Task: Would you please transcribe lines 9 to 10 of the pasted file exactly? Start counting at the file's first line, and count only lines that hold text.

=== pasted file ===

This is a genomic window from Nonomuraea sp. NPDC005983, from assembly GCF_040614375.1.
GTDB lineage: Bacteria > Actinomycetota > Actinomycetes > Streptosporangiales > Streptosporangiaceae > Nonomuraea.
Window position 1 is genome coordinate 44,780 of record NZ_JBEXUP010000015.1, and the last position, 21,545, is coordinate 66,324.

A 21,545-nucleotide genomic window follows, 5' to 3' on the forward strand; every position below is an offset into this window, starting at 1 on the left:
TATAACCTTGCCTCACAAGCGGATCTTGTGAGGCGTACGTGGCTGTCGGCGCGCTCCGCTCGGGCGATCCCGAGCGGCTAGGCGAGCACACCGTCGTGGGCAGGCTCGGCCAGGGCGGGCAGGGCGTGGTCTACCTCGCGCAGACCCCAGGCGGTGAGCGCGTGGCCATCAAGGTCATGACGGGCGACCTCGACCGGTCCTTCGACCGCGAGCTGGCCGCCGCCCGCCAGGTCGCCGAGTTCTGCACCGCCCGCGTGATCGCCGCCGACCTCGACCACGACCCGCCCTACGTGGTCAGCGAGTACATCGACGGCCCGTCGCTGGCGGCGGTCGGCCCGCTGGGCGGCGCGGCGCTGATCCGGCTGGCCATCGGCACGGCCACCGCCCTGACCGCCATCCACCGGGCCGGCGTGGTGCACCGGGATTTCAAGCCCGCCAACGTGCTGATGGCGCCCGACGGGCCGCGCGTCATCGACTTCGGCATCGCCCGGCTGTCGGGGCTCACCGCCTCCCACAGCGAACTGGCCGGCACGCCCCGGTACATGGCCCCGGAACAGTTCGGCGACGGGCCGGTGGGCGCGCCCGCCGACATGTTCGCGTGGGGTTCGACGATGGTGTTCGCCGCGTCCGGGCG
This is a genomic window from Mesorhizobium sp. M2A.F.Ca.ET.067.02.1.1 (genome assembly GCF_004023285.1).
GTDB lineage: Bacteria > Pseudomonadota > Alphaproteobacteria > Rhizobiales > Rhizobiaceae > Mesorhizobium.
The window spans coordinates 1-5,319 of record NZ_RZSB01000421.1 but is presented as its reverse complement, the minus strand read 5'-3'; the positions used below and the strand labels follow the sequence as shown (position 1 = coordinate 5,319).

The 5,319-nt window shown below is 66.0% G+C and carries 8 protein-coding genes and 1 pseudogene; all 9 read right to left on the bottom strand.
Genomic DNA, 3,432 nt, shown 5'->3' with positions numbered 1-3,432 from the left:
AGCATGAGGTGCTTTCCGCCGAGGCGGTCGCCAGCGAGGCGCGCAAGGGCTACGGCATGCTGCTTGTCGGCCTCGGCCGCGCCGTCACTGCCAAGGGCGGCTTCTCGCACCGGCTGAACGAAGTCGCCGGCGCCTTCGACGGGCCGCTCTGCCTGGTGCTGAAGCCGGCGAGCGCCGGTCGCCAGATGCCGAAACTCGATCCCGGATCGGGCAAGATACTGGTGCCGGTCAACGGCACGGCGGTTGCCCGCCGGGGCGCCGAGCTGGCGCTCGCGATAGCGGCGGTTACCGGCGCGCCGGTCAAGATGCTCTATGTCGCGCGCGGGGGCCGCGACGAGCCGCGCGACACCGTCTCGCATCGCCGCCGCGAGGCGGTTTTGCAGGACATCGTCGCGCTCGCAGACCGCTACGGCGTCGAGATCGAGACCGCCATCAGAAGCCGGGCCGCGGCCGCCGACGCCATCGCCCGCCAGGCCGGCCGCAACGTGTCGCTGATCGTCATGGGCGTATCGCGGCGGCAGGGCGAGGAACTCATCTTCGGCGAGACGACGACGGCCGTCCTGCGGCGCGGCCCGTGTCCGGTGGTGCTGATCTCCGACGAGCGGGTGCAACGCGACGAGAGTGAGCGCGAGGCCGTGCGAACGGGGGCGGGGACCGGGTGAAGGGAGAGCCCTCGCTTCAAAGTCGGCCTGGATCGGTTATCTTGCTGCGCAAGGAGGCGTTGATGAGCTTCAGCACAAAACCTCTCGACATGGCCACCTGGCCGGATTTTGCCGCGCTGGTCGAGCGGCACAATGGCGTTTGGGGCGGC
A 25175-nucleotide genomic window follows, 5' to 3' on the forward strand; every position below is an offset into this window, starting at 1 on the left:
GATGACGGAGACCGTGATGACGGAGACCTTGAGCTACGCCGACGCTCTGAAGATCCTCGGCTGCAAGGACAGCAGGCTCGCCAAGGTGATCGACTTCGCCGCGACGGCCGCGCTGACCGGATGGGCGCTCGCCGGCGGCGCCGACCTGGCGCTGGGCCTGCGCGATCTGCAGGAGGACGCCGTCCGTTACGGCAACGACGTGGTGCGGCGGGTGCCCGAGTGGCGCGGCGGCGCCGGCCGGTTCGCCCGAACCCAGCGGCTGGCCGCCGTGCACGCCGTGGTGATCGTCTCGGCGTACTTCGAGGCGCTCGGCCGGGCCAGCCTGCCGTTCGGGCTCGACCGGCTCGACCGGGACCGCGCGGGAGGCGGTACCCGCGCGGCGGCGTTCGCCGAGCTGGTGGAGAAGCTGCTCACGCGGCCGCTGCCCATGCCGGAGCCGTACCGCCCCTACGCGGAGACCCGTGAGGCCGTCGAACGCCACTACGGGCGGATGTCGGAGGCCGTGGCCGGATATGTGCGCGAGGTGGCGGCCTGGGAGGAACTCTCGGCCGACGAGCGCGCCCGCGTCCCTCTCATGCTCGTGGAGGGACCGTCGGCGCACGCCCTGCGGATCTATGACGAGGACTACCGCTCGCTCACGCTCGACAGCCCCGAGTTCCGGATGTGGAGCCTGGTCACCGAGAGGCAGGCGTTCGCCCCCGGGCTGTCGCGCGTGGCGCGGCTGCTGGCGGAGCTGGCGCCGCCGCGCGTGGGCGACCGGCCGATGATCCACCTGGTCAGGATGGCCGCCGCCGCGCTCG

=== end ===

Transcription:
The 5,319-nt window shown below is 66.0% G+C and carries 8 protein-coding genes and 1 pseudogene; all 9 read right to left on the bottom strand.
Genomic DNA, 3,432 nt, shown 5'->3' with positions numbered 1-3,432 from the left: